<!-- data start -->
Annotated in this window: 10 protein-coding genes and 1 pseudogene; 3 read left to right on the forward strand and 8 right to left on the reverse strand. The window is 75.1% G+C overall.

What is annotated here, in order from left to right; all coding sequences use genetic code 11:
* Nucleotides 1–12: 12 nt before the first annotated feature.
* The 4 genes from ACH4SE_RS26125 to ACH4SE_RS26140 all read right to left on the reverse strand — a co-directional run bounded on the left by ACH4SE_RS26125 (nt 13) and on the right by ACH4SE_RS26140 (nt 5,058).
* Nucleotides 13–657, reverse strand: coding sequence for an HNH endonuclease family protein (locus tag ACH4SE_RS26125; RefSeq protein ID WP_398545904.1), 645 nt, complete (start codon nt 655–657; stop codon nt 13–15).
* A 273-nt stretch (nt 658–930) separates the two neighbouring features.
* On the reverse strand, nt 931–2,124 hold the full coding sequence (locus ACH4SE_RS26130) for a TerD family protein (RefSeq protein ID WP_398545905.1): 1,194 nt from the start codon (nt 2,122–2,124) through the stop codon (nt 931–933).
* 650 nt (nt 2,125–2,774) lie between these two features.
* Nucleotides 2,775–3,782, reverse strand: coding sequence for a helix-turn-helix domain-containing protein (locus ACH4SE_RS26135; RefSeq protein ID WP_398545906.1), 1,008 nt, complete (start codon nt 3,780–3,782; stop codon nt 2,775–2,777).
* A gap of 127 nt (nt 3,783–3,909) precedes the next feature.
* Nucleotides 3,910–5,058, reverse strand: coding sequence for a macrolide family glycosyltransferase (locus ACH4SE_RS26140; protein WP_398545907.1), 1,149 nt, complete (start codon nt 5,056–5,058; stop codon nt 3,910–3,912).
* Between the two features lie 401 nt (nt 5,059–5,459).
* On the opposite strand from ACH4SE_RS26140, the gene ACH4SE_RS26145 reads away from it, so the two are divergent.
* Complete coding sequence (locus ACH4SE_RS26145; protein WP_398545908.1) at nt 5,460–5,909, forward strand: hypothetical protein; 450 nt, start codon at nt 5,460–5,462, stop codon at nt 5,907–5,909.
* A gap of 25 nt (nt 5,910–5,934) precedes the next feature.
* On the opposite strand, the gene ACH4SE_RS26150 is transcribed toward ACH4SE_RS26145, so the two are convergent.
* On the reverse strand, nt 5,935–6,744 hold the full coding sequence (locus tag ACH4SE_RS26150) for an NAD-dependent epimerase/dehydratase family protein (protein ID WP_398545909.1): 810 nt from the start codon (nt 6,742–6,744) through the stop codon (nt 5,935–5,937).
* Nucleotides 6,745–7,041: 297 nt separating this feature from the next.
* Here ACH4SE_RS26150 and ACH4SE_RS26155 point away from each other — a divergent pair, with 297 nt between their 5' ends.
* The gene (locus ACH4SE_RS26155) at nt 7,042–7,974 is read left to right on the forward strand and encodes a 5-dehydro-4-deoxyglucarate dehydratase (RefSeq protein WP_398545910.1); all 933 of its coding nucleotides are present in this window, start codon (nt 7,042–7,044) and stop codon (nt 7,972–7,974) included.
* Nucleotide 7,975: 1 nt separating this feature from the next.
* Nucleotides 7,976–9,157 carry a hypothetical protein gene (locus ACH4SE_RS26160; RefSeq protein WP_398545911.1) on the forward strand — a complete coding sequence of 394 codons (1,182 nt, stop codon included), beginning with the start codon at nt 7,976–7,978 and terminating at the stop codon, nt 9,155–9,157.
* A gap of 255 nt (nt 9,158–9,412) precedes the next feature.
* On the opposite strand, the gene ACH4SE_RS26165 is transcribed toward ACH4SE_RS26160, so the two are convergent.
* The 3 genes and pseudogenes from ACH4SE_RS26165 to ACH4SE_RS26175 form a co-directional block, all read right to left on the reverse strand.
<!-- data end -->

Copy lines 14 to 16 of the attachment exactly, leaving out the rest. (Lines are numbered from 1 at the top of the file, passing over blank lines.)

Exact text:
* Complete coding sequence (locus ACH4SE_RS26145; protein WP_398545908.1) at nt 5,460–5,909, forward strand: hypothetical protein; 450 nt, start codon at nt 5,460–5,462, stop codon at nt 5,907–5,909.
* A gap of 25 nt (nt 5,910–5,934) precedes the next feature.
* On the opposite strand, the gene ACH4SE_RS26150 is transcribed toward ACH4SE_RS26145, so the two are convergent.